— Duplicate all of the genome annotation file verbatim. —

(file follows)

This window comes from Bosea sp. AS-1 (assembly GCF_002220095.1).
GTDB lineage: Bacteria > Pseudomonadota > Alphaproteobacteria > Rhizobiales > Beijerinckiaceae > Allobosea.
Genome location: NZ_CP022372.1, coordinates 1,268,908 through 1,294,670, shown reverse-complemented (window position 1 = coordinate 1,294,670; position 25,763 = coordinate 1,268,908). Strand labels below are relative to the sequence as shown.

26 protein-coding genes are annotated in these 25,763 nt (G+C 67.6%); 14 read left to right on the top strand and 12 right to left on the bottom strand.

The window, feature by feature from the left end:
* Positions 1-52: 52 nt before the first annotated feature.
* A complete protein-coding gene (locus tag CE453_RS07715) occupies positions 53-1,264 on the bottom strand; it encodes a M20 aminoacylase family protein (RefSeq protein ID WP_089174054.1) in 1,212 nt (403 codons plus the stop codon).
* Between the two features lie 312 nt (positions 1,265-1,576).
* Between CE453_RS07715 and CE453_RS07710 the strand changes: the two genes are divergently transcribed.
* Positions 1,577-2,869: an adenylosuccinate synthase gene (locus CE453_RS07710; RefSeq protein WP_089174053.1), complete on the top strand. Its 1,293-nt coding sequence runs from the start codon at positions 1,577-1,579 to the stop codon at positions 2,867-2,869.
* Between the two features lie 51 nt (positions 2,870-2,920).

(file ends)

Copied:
This window comes from Bosea sp. AS-1 (assembly GCF_002220095.1).
GTDB lineage: Bacteria > Pseudomonadota > Alphaproteobacteria > Rhizobiales > Beijerinckiaceae > Allobosea.
Genome location: NZ_CP022372.1, coordinates 1,268,908 through 1,294,670, shown reverse-complemented (window position 1 = coordinate 1,294,670; position 25,763 = coordinate 1,268,908). Strand labels below are relative to the sequence as shown.

26 protein-coding genes are annotated in these 25,763 nt (G+C 67.6%); 14 read left to right on the top strand and 12 right to left on the bottom strand.

The window, feature by feature from the left end:
* Positions 1-52: 52 nt before the first annotated feature.
* A complete protein-coding gene (locus tag CE453_RS07715) occupies positions 53-1,264 on the bottom strand; it encodes a M20 aminoacylase family protein (RefSeq protein ID WP_089174054.1) in 1,212 nt (403 codons plus the stop codon).
* Between the two features lie 312 nt (positions 1,265-1,576).
* Between CE453_RS07715 and CE453_RS07710 the strand changes: the two genes are divergently transcribed.
* Positions 1,577-2,869: an adenylosuccinate synthase gene (locus CE453_RS07710; RefSeq protein WP_089174053.1), complete on the top strand. Its 1,293-nt coding sequence runs from the start codon at positions 1,577-1,579 to the stop codon at positions 2,867-2,869.
* Between the two features lie 51 nt (positions 2,870-2,920).